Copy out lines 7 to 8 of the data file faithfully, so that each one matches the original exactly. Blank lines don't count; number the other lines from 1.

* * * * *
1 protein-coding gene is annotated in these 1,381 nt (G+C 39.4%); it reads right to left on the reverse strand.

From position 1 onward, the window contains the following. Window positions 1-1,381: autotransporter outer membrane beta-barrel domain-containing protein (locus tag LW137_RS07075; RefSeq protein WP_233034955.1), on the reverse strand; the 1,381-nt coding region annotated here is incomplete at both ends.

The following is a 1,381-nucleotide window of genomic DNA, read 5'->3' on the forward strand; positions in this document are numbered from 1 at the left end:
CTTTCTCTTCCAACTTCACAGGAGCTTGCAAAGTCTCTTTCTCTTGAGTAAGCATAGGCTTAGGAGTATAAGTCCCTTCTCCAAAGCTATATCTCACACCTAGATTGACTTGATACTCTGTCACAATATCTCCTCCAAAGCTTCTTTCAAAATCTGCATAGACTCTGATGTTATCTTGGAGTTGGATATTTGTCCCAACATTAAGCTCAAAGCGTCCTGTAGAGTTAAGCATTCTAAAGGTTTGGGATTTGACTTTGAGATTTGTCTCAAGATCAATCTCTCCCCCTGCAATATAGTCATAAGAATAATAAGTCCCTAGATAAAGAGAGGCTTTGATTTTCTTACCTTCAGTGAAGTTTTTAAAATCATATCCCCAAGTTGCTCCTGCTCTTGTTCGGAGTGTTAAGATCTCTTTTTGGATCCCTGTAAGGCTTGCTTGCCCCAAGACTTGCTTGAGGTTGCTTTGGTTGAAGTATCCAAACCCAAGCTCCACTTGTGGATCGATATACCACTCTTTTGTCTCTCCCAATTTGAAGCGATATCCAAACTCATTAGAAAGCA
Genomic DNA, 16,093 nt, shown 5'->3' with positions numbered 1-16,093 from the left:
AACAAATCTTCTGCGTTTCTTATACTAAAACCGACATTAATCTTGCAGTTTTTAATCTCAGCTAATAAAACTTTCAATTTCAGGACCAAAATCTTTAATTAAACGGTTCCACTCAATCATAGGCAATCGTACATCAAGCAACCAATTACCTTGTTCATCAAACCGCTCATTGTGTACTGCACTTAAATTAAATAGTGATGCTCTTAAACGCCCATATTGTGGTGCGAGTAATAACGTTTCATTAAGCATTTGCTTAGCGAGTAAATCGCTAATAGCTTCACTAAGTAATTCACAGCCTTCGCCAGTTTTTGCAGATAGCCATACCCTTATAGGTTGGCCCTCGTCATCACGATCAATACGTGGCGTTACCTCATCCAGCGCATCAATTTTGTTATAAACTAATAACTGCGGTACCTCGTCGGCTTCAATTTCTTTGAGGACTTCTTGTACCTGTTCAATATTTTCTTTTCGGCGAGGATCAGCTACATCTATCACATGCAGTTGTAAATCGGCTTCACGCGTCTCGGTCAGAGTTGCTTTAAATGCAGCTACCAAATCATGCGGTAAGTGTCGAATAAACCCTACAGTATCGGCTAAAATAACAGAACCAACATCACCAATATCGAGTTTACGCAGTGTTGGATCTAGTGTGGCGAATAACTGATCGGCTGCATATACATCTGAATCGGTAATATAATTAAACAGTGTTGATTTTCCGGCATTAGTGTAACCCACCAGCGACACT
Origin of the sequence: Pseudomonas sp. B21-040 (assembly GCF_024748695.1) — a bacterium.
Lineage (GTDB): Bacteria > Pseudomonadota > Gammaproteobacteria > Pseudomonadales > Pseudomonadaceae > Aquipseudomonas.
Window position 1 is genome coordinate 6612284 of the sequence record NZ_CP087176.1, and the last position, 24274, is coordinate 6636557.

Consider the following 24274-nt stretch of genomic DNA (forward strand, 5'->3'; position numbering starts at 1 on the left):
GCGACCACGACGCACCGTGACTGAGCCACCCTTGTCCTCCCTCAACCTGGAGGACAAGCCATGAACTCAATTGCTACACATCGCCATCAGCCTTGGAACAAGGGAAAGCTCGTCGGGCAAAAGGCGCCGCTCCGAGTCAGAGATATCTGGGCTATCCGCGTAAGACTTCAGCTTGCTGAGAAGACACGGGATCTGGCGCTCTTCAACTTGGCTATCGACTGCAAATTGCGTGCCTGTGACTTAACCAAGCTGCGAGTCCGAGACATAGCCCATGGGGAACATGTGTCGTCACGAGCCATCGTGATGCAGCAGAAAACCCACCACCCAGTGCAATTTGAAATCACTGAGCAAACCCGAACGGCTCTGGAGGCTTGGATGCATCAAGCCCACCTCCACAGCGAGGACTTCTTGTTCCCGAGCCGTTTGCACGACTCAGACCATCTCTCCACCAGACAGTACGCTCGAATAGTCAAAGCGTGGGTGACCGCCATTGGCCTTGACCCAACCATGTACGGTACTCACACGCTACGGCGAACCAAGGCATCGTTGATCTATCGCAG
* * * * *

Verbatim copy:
Origin of the sequence: Pseudomonas sp. B21-040 (assembly GCF_024748695.1) — a bacterium.
Lineage (GTDB): Bacteria > Pseudomonadota > Gammaproteobacteria > Pseudomonadales > Pseudomonadaceae > Aquipseudomonas.